According to the notes on the back of the small picture, he shot the animals by stalking and from primitive treestands. A safer and more traditional (but costly) approach would have been to hunt the big cats from the back of an elephant. Maybe that was too ordinary for the rather extraordinary hunter whose hair gel budget probably could have covered the cost of a normal safari.
In case you are wondering (who are we kiddingâ€”of course you are wondering!), you cannot do this anymore! Partly because tigers are no longer legal to hunt anywhere in the world, partly because India banned all big-game hunting in 1972, but mainly because black Speedos with belts are not as hot as you think they are. Trust us on this oneâ€”we checked it out.
This guy does seem to have been well prepared for the photographer, showing off his harvest of coyote pelts, his horse, and his guns. The resulting picture was printed on photographic paper in the shape of a postcardâ€”ready to spread the word of this particular hunterâ€™s merits. It must have been a nice carte de visite to circulate among the local belles. How tough it would be to shoot a horseful of â€™yotes with an open-sighted rifleâ€”let alone stand atop the horse and frozen saddle for the duration of the photoâ€™s exposure. Is it all right to envy a guy whoâ€™s probably been in the ground for six decades?
Wyman Meinzer is the only official State Photographer of Texas, named so in 1997 by the Texas State Legislature and then Gov. George W. Bush, an honor he still holds today. He has traveled across the state from the Panhandle to the Borderland in South Texas, from El Paso to Nacogdoches and all points in between to capture the first and last rays of sunlight as they kiss the Texas landscapes. In 2009 he received the Distinguished Alumnus award from Texas Tech University in recognition of outstanding achievement and dedicated service. See his work at wymanmeinzer.com.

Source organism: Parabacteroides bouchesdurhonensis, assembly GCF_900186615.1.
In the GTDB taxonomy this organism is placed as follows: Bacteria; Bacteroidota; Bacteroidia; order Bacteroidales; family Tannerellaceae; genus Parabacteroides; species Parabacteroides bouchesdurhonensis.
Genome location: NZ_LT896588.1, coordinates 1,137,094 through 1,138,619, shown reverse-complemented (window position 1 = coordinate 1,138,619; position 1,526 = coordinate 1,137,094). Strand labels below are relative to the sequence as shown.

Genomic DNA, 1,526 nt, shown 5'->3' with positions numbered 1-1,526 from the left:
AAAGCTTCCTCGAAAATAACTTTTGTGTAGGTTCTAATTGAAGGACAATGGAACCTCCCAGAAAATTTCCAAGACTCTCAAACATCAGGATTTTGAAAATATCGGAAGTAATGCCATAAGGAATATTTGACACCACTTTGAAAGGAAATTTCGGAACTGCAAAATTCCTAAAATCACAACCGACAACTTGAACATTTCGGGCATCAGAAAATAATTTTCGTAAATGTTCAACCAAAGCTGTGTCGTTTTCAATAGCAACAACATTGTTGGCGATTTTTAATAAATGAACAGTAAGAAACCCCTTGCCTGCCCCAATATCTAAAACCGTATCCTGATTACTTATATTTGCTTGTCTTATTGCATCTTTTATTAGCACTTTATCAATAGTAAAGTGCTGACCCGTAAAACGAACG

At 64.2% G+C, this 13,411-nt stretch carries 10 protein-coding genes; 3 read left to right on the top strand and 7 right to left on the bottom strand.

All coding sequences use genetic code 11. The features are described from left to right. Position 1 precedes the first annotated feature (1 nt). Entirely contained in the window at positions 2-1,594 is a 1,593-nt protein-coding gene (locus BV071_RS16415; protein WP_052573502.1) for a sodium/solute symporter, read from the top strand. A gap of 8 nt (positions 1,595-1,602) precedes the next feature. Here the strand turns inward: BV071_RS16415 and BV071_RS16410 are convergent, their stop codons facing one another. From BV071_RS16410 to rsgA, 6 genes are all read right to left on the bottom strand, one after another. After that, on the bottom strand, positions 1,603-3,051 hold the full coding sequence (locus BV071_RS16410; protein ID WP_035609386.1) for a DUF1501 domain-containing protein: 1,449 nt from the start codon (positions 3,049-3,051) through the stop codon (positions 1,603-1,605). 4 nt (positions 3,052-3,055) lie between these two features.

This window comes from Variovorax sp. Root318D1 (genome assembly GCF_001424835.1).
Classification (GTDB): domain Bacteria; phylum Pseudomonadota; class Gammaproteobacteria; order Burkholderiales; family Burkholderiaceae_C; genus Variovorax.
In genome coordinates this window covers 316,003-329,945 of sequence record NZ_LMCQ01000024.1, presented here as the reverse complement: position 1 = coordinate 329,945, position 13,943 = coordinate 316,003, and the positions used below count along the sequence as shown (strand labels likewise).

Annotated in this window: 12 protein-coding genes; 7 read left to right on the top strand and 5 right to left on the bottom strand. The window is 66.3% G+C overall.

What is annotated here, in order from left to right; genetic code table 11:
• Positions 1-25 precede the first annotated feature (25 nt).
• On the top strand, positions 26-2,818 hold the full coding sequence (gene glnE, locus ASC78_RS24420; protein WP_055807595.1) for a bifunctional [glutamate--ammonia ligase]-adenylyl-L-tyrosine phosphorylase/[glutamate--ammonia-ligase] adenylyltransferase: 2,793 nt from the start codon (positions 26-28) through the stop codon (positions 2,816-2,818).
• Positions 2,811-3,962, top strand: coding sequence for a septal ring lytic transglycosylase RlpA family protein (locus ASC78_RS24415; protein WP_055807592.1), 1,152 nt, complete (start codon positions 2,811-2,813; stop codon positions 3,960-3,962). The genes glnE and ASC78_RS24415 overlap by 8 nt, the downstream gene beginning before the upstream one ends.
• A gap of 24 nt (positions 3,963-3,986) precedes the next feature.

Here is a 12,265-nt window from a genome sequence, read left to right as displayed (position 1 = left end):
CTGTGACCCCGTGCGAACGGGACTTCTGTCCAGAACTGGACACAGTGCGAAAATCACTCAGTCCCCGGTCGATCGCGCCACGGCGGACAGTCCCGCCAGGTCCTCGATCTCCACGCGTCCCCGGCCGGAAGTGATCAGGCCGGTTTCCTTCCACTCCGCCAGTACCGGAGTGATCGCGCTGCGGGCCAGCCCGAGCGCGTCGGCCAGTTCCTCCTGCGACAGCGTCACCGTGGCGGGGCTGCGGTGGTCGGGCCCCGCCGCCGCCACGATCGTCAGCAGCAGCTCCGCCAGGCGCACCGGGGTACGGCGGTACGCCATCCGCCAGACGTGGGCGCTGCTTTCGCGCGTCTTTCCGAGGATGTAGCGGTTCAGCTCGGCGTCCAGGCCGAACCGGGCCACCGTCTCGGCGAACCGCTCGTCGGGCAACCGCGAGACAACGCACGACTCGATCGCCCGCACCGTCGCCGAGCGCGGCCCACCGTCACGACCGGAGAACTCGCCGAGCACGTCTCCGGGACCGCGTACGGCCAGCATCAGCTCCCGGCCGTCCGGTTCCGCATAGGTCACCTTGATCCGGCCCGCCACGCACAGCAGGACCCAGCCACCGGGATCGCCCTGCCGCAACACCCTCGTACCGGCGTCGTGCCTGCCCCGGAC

Lee Kjos is a lifelong duck hunter whose photography has appeared in numerous outdoor magazines and advertisements for companies like Franchi, Benelli, RealTree, Cabela’s and many more. As a child in Webster, Minn., Kjos was drawn to hunting photography and was soon snapping photos of his hunts to capture the memories. Kjos’ goals with every stunning image are summed up in three sentences: “Capture the moment. Tell a story. Move the people.” See his work at kjosoutdoors.com.
John Hafner is a well-traveled shooter who tells the stories of the outdoor industry’s biggest brands with uncompromising drive, unique vision and absolute authenticity. A Montana-based freelance photographer, Hafner’s commercial and editorial assignments have taken him across the globe, from the Yukon to Zimbabwe. It’s rare to find him anywhere but behind his camera, but in between assignments, he can be usually be found in the whitetail or turkey woods. See his work at johnhafnerphoto.com.
Donald M. Jones has been a full-time Wildlife Photographer for over 20 years and resides in the small Northwestern Montana town of Troy. Donâ€™s clients are wide and varied, from magazines, books and calendars to advertising.Â Don has his 10th book coming out this fall and has nearly 700 magazine covers to his credit. To view more of Donâ€™s work visit his web site at donaldmjones.com, or if you are interested in purchasing Donâ€™s work as fine art limited edition prints visit wildreflectionsgallery.com.
Kenton Rowe started â€śmoonlightingâ€ť as a photographer in 2004, never intending on becoming a full time professional photographer. In the end all paths led him in that direction. Since 2007 he has explored the back roads and trails of Montana, shooting for Montana Fish Wildlife and Parks, and an impressive selection of Montanaâ€™s most storied ranches. His first image was featured in Petersenâ€™s Hunting in the summer of 2012, and he later joined editor Mike Schoby for a hunt in Zimbabwe featured in the August issue. See his work at kentonrowephotography.com.